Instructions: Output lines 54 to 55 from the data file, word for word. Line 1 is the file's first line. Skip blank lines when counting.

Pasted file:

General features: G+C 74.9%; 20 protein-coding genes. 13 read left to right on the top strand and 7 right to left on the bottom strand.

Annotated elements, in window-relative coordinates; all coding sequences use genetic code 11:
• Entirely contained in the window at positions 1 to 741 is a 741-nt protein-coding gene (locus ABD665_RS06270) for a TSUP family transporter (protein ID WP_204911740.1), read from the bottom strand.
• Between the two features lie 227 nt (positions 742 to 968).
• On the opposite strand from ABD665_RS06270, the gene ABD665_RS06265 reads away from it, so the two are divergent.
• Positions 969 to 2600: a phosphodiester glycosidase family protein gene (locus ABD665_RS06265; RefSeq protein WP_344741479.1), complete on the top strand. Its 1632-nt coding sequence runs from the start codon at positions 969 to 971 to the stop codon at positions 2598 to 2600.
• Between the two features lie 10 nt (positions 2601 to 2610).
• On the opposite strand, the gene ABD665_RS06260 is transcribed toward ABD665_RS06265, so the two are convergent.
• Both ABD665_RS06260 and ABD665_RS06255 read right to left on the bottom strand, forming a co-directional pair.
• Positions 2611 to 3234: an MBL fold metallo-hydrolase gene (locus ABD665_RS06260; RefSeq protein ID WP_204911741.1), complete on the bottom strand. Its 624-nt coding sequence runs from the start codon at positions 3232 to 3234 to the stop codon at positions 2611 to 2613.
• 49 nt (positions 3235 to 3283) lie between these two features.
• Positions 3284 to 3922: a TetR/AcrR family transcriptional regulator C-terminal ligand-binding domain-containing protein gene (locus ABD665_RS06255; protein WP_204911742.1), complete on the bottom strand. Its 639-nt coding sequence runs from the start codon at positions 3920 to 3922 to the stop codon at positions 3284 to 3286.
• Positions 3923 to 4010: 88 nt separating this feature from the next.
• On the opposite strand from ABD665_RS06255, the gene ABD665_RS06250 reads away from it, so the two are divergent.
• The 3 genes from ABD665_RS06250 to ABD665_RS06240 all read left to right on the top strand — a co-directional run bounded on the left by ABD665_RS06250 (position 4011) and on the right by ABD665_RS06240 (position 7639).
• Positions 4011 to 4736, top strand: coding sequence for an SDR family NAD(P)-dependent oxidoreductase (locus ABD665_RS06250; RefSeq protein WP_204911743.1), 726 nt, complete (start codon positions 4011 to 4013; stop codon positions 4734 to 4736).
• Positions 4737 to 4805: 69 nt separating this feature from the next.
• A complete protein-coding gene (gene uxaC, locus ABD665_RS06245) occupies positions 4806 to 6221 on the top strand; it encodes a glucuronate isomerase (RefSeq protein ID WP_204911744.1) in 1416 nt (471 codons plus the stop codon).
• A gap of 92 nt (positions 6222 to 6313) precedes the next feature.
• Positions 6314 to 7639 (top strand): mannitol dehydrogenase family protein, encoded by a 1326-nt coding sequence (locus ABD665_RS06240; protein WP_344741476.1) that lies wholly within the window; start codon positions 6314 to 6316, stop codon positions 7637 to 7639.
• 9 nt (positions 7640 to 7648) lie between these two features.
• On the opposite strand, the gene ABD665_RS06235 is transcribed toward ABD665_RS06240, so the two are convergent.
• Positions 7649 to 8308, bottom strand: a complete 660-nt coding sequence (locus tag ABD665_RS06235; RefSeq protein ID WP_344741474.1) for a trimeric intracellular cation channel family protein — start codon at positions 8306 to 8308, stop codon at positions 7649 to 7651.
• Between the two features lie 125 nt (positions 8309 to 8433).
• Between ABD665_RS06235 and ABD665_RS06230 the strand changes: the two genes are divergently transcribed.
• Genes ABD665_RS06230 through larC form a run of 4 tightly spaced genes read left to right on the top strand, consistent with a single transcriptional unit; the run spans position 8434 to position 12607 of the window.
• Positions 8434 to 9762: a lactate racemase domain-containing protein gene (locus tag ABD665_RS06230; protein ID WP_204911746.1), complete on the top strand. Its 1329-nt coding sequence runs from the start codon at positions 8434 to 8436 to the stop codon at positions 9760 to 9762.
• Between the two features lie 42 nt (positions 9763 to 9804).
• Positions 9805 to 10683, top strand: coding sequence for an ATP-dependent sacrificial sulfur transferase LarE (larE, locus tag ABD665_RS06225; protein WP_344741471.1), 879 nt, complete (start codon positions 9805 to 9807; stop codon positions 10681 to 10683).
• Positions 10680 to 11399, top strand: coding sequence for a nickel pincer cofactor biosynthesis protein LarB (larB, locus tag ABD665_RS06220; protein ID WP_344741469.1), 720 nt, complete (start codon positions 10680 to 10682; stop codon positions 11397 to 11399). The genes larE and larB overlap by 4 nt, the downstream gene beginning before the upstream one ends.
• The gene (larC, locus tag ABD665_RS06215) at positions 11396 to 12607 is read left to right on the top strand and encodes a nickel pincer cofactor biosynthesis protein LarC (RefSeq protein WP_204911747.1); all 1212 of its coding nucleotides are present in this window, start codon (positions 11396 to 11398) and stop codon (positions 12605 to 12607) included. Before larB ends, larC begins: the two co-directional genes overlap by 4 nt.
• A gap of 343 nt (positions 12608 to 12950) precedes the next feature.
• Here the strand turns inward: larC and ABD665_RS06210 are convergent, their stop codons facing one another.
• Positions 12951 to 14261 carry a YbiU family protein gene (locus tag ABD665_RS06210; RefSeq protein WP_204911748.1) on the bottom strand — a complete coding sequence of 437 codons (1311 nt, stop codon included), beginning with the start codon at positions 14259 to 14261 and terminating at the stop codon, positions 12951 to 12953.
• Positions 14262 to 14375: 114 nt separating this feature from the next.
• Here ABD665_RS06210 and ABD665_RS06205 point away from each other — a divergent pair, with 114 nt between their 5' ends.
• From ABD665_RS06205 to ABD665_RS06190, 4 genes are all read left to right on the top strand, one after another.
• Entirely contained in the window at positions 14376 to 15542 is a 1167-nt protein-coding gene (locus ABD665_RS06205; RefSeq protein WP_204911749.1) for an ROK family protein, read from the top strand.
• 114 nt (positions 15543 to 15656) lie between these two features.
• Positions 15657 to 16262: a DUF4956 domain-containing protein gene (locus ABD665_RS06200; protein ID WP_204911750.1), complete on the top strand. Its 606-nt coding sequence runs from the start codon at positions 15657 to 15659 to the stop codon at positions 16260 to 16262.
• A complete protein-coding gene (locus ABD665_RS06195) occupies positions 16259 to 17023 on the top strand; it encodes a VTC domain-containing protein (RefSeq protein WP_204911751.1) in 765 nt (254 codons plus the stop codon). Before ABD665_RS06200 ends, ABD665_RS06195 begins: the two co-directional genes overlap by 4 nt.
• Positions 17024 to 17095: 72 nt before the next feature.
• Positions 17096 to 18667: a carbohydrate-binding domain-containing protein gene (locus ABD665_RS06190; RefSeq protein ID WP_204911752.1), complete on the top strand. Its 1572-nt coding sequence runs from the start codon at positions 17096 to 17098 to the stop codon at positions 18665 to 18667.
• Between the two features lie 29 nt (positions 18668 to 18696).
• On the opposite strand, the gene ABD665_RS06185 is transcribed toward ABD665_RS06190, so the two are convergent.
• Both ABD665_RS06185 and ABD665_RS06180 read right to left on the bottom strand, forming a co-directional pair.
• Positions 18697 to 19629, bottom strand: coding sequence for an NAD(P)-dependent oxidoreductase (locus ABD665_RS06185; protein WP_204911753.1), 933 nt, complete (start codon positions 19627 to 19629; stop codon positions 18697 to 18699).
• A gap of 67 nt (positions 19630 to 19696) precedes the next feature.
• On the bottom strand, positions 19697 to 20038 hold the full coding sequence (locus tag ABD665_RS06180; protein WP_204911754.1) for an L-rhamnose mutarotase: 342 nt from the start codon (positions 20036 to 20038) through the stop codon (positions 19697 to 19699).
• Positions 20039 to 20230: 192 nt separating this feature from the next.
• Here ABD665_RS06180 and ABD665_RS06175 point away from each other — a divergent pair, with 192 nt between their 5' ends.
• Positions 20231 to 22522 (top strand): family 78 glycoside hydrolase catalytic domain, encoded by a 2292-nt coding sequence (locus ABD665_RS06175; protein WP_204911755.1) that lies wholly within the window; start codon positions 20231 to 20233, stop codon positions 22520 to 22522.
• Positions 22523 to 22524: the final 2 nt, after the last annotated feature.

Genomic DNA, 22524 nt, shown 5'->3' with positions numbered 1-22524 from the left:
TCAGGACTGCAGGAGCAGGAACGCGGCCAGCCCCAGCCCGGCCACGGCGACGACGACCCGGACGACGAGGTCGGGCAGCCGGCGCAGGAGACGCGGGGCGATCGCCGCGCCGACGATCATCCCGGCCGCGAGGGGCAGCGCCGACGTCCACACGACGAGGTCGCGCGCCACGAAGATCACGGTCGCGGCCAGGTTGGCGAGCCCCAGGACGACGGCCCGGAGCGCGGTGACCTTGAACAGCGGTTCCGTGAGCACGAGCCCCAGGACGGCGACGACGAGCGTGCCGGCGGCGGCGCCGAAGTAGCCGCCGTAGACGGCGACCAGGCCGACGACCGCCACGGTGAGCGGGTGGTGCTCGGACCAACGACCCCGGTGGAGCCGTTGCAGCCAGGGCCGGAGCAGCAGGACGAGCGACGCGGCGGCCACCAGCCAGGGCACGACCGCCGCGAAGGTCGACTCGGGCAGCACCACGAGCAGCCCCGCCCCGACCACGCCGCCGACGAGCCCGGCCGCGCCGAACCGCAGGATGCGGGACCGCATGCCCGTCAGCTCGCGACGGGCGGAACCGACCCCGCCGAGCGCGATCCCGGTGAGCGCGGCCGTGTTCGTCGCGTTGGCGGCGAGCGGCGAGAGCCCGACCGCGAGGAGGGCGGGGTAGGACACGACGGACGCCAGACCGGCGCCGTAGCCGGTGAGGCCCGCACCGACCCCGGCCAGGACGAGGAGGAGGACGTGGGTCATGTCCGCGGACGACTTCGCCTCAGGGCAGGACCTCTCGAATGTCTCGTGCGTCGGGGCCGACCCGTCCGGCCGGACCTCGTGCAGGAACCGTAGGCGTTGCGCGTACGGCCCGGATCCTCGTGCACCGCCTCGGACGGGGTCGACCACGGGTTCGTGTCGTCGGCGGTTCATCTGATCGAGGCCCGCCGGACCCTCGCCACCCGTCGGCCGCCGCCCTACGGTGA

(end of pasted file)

Genomic DNA, 22524 nt, shown 5'->3' with positions numbered 1-22524 from the left:
TCAGGACTGCAGGAGCAGGAACGCGGCCAGCCCCAGCCCGGCCACGGCGACGACGACCCGGACGACGAGGTCGGGCAGCCGGCGCAGGAGACGCGGGGCGATCGCCGCGCCGACGATCATCCCGGCCGCGAGGGGCAGCGCCGACGTCCACACGACGAGGTCGCGCGCCACGAAGATCACGGTCGCGGCCAGGTTGGCGAGCCCCAGGACGACGGCCCGGAGCGCGGTGACCTTGAACAGCGGTTCCGTGAGCACGAGCCCCAGGACGGCGACGACGAGCGTGCCGGCGGCGGCGCCGAAGTAGCCGCCGTAGACGGCGACCAGGCCGACGACCGCCACGGTGAGCGGGTGGTGCTCGGACCAACGACCCCGGTGGAGCCGTTGCAGCCAGGGCCGGAGCAGCAGGACGAGCGACGCGGCGGCCACCAGCCAGGGCACGACCGCCGCGAAGGTCGACTCGGGCAGCACCACGAGCAGCCCCGCCCCGACCACGCCGCCGACGAGCCCGGCCGCGCCGAACCGCAGGATGCGGGACCGCATGCCCGTCAGCTCGCGACGGGCGGAACCGACCCCGCCGAGCGCGATCCCGGTGAGCGCGGCCGTGTTCGTCGCGTTGGCGGCGAGCGGCGAGAGCCCGACCGCGAGGAGGGCGGGGTAGGACACGACGGACGCCAGACCGGCGCCGTAGCCGGTGAGGCCCGCACCGACCCCGGCCAGGACGAGGAGGAGGACGTGGGTCATGTCCGCGGACGACTTCGCCTCAGGGCAGGACCTCTCGAATGTCTCGTGCGTCGGGGCCGACCCGTCCGGCCGGACCTCGTGCAGGAACCGTAGGCGTTGCGCGTACGGCCCGGATCCTCGTGCACCGCCTCGGACGGGGTCGACCACGGGTTCGTGTCGTCGGCGGTTCATCTGATCGAGGCCCGCCGGACCCTCGCCACCCGTCGGCCGCCGCCCTACGGTGA